old
Contraindications

Known allergy or hypersensitivity to parenteral iron or dextran Known allergy to the preparation, Pregnancy, Lactation, Severe liver impairment, Cautions
In patients with hemosiderosis or hemochromatosis: iron-overload may be aggravated. • Agent with high hepatocyte uptake: Liver and renal failure • Agent with low hepatocyte uptake: Renal failure Recommended action

Contraindications
Use iodinated water-soluble contrast media In neonates and patients at risk of leakage into mediastinum and/or lungs use low- or isoosmolar contrast media ESUR-guidelines 2005 Printed: 13-04-2006 Page: 13 of 15 Use iodinated water-soluble contrast media and Cautions
Complications
ESUR Statement 3.11. Effects of iodinated contrast media on blood and endothelium The clinically important adverse effect of iodinated contrast media on blood and endothelium is thrombosis. It is recognized that: • All contrast media have anticoagulant properties, especially ionic agents. • High osmolar ionic contrast media may induce thrombosis due to endothelial damage, particularly in phlebographic procedures. • Drugs and interventional devices that decrease the risk of thromboembolic complications during interventional procedures minimize the importance of the effects of contrast media. • Meticulous angiographic technique is mandatory and is the most important factor in reducing • Low- or isoosmolar contrast media should be used for diagnostic and interventional angiographic procedures including phlebography. References 4. Publications from the Contrast Media Safety Committee of the European Society of Urogenital Radiology – numbered in chronological order. . 1. Thomsen HS, Morcos SK and members of contrast media safety committee of the European Society of Urogenital Radiology (ESUR). Contrast media and metformin. Guidelines to diminish the risk of lactic acidosis in non-insulin dependent diabetics after administration of contrast media. Eur Radiol 1999; 9: 738-740. 2. Morcos SK, Thomsen HS, Webb JAW and members of contrast media safety committee of the European Society of Urogenital Radiology (ESUR). Contrast Media Induced Nephrotoxicity: A consensus report. Eur Radiol 1999; 9: 1602-1613. ESUR-guidelines 2005 Printed: 13-04-2006 Page: 14 of 15 3. Morcos SK, Thomsen HS, Webb JAW and members of contrast media safety committee of the European Society of Urogenital Radiology (ESUR). Prevention of generalized reactions to contrast media: A consensus report and guidelines. Eur Radiol 2001; 11: 1720-1728. 4. Thomsen HS, Almén T, Morcos SK, Members of Contrast Media Safety Committee of European Society of Urogenital Radiology. Gadolinium-containing contrast media for radiographic examinations: a position paper. Eur Radiol 2002; 12: 2600-2605 5. Bellin M-F, Jakobsen JÅ, Tomassin I, Thomsen HS, Morcos SK, Members of the Contrast Media Safety Committee of the European Society of Urogenital Radiology. Contrast medium extravasation injury: guidelines for prevention and management. Eur Radiol 2002; 12: 2807-2812. 6. Morcos SK, Thomsen HS, Webb JAW, Members of the Contrast Media Safety Committee of European Society of Urogenital Radiology. Dialysis and contrast media. Eur Radiol 2002; 12: 3026-1629. 7. Webb JAW, Stacul F, Thomsen HS, Morcos SK, Members of the Contrast Media Safety Committee of the European Society of Urogenital Radiology (ESUR). Late adverse reactions to intravascular iodinated contrast media. Eur Radiol 2003; 13: 181-184. 8. Thomsen HS, Morcos SK, Members of Contrast Media Safety Committee of European Society of Urogenital Radiology (ESUR). Management of acute adverse reactions to contrast media. Eur Radiol 2004; 14: 476-481. 9. Molen Avd, Thomsen HS, Morcos SK, Members of Contrast Media Safety Committee of European Society of Urogenital Radiology (ESUR). Effect of iodinated contrast media on thyroid function in adults. Eur Radiol 2004; 14: 902-906. 10. Thomsen HS, Morcos SK, Members of Contrast Media Safety Committee of European Society of Urogenital Radiology (ESUR) In which patients should serum-creatinine be measured before contrast medium administration? Eur Radiol 2005; 15; 749-754. 11. Jakobsen JA, Oyen R, Thomsen HS, Morcos SK, Members of Contrast Media Safety Committee of European Society of Urogenital Radiology (ESUR). Safety of ultrasound contrast agents. Eur Radiol 2005; 15: 941-945 12. Webb JAW, Thomsen HS, Morcos SK, Members of Contrast Media Safety Committee of European Society of Urogenital Radiology (ESUR). The use of iodinated and gadolinium contrast media during pregnancy and lactation. Eur Radiol 2005; 15: 1234-1240. 13. Morcos SK, Thomsen HS, Exley CM, Members of Contrast Media Safety Committee of European Society of Urogenital Radiology (ESUR). Contrast Media: Interaction with other drugs and clinical tests. Eur Radiol 2005; 15: 1463-1468 14. Bellin M-F, Webb JAW, Molen AJvd, Thomsen HS, Morcos SK, Members of Contrast Media Safety Committee of European Society of Urogenital Radiology (ESUR). Safety of MR liver specific contrast media. Eur Radiol 2005; 15: 1607-1614. ESUR-guidelines 2005 Printed: 13-04-2006 Page: 15 of 15 15. Aspelin P, Stacul F, Thomsen HS, Morcos SK, Molen AJvd, Members of Contrast Media Safety Committee of European Society of Urogenital Radiology (ESUR). Effects of iodinated contrast media on blood and endothelium. Eur Radiol 2006; 16: in press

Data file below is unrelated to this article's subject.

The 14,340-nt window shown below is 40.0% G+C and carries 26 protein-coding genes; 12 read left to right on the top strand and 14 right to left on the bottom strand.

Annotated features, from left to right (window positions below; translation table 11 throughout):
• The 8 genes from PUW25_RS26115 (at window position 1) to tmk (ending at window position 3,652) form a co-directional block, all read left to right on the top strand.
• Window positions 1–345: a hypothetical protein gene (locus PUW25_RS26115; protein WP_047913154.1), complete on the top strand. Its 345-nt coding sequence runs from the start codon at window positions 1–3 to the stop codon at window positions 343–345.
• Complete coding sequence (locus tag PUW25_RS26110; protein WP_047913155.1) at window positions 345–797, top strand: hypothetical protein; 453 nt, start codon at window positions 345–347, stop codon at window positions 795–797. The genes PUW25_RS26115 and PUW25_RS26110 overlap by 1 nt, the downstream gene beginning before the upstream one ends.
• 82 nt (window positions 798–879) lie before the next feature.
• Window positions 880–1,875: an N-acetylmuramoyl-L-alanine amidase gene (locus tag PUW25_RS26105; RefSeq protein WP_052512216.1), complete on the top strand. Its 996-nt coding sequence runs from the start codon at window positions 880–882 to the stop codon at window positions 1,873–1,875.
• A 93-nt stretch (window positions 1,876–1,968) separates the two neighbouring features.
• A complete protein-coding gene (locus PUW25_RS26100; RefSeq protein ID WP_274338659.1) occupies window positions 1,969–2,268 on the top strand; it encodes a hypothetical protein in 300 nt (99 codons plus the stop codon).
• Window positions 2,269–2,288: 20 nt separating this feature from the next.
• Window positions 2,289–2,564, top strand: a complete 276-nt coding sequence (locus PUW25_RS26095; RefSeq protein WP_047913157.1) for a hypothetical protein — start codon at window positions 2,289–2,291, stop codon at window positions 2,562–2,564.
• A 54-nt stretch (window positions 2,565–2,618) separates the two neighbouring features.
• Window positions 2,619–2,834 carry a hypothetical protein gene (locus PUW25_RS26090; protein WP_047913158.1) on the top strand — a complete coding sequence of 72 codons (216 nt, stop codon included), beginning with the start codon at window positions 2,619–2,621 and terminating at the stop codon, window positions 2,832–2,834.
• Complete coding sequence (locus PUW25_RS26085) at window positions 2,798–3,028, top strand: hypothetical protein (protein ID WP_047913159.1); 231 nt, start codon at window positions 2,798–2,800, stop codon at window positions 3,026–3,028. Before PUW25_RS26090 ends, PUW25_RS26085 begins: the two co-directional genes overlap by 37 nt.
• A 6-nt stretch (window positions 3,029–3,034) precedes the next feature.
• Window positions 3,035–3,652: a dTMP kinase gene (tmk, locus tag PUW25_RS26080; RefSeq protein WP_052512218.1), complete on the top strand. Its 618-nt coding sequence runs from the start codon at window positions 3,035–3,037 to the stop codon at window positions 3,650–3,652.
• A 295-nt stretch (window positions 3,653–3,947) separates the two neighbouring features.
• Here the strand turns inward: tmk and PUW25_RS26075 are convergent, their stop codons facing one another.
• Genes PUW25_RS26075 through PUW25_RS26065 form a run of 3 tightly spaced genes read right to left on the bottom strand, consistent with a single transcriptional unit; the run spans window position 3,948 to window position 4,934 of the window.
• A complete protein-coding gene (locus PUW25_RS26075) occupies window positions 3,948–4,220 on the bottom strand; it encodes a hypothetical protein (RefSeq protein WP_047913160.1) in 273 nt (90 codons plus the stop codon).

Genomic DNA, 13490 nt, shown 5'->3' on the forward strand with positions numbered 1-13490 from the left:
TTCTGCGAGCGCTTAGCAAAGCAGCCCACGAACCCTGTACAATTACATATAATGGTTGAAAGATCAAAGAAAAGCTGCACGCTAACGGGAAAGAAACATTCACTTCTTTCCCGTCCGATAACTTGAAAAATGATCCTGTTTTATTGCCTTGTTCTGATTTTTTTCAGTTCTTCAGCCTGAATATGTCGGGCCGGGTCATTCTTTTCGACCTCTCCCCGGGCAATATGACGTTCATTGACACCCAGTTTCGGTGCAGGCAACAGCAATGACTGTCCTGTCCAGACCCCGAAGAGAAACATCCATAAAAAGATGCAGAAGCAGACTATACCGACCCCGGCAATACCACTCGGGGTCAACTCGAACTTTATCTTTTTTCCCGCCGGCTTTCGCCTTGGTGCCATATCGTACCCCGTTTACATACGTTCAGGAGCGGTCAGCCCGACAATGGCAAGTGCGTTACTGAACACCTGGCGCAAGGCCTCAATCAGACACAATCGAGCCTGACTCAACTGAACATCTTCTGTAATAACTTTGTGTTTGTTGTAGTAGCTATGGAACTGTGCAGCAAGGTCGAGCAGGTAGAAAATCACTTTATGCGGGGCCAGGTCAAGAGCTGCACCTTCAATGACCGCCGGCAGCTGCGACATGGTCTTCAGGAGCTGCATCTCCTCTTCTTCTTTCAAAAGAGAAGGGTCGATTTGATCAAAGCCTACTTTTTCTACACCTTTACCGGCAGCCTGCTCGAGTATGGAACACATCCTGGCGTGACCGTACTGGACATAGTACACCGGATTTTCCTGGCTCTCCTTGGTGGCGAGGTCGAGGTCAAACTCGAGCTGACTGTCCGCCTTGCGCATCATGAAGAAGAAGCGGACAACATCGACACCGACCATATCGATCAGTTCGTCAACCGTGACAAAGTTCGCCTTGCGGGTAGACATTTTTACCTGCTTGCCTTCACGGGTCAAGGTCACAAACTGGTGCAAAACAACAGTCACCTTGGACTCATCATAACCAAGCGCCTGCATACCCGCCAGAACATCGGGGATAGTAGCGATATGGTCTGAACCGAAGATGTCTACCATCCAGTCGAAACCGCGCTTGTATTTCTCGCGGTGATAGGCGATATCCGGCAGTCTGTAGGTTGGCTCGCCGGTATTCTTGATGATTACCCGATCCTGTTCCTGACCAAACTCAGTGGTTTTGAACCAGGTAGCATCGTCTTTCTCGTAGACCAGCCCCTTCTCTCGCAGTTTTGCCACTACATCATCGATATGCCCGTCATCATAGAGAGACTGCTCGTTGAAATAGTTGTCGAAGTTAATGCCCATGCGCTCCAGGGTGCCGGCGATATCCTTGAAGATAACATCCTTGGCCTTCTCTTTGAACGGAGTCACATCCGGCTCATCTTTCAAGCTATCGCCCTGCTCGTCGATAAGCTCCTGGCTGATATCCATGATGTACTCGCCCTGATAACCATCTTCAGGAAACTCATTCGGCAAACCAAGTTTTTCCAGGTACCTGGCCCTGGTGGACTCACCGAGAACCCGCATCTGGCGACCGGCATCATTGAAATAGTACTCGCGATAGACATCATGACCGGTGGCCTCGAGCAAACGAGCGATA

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General Introduction: In order to promote the health and well being of our campers and staff, the camp administration has adopted the following policies and procedures. These will be reviewed annually and updated as indicated. 1. Each camper and staff member must have a health history form on file at the beginning of the camp session. This history must include pertinent medical history, immuniz